We took her in for the long-awaited hearing test on Saturday.
She didn't pass. (Sound familiar?)
It wasn't even surprising. Her hearing's been terrible for months now.
At first it was for an unspeakably gross reason: wax build-up (!!!) plugging her ears. We dutifully dropped olive oil into her ears a few times a day for a week or two, and then we took her back to the ENT to get them suctioned. Once they were cleared out, he said she'd likely be fine.
Her hearing didn't improve. We were all frustrated from constantly repeating ourselves. From shouting at our poor girl because it was the only way she could hear basic instructions to brush her teeth or put on her PJs or ANYTHING that needed to happen.
I called her ENT back but he was on a (length) vacation. I called private clinics to see if I could pay to get her hearing tested while he was away, but they "don't do children." If she was 60? Heck yes, same-day!
I called Nova Scotia Hearing & Speech and explained the situation, and they put her on a list. They warned me the wait could be six months or even a year. Finally, her ENT returned, I called and pleaded my case, and we scheduled the hearing test.
In the meantime, she kept getting mad at me because I'd grab her ponytail in a parking lot, but it was only because she wasn't hearing me telling her to stop because PEOPLE IN PARKING LOTS ARE CRAZY. Lunging forward to grab the tip of somebody's ponytail isn't cool, but it's better than getting hit by a car.
Just like her brother has done many times before, she sat in the booth and they shut the door. The audiologist held a piece of paper over her mouth (so C couldn't read her lips, which she's gotten very good at) and asked her to say certain words. She played tones in C's headphones and asked her to raise her hand when she heard them.
|Two kids, four busted ears.|
D and I sat nearby in chairs, and we could see glimpses of C's grinning face as she sat proudly in that booth. We heard high-pitched chirps and whirrs and beeps, clear as day, from our seat across the room.
Sometimes she happily raised her hand, and the audiologist nodded encouragingly.
Other times, she stared straight ahead for a long time.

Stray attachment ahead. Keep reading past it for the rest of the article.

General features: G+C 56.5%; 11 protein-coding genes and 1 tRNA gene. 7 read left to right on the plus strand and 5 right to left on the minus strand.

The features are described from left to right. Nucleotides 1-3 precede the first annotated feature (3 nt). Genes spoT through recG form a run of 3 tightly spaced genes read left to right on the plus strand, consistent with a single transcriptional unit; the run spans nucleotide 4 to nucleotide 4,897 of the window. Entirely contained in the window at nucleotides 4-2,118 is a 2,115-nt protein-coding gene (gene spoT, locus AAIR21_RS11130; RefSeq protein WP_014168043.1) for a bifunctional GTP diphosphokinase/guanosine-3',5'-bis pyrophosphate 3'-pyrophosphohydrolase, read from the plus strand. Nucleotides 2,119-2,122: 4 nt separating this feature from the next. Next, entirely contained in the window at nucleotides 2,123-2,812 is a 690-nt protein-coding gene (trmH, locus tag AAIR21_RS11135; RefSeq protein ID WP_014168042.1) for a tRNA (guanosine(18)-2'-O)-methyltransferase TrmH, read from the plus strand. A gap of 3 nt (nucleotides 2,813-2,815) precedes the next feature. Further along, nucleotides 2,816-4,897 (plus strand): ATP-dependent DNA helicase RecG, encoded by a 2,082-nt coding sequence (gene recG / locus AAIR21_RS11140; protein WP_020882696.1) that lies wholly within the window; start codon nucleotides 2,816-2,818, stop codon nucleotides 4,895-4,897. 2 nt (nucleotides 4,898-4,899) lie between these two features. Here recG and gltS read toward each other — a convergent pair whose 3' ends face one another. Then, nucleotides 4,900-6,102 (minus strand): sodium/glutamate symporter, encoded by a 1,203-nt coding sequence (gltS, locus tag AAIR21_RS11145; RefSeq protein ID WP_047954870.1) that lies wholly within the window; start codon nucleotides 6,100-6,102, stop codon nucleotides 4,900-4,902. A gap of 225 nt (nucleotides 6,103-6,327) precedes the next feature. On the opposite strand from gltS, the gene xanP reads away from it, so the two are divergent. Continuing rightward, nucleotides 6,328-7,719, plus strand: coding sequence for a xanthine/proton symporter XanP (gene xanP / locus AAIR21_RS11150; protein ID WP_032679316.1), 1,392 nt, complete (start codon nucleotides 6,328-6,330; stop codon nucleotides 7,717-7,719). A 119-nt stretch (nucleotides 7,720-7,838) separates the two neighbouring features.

Sometimes she just shook her head apologetically, like, Sorry, I've got nothin'.
Then she was coming out of the booth and getting a sticker. D got a sticker too. The audiologist confirmed she had moderate hearing loss -- the same diagnosis as D, all those years ago.
We saw our ENT shortly after, and I signed the same ol' consent form for tube surgery that I've signed twice before.
"You make deaf babies! LOL!" my sister texted me after the appointment.
And she's right, sort of.
|Cute kids. Sucky hearing.|
It's strange that BOTH of our kids have had such messed-up ears, but not any ear infections (which is usually the reason kids need tubes).
But while D experienced his problems early (ages 1-4), C's only started when she was 4 1/2. According to our ENT, there are two different phases when these ear issues can happen -- D got the first phase, and C got the 4-7-year-old phase. Something to do with how the ears grow and develop. He mentioned adenoids, too, but at this point I'm just like "Tubes, please! Thanks! K bye."
We're grateful that C's hearing issues happened during this second phase, to be honest, because it did such a number on D's speech when he couldn't hear during that critical 12-24 month period.
I look back at old posts sometimes and I can't believe how little he could say. He said like FIVE WORDS when he was 18 months old (when he was supposed to be saying 20 words, at least). He could sign a ton of words, but speaking out loud? Nope.
C seemed like a little genius in comparison, but she could hear. I just saw a video in my Facebook "memories" the other day where she was chattering away at 16 months. Even now, her speech still seems fine to me, which is a blessing.
She'll hopefully get in for her surgery sometime in May, but it could be June. Either way, she'll be all fixed up -- and hopefully hearing great -- before she starts Primary in the fall.
In the meantime, we'll keep speaking extra-loud, tapping her on the shoulder to get her attention, and tugging her ponytail in busy parking lots if she's about to dart behind a car.
Ironically, we have bought her a little piano for her fifth birthday in a few weeks.
Sometimes you just have to laugh.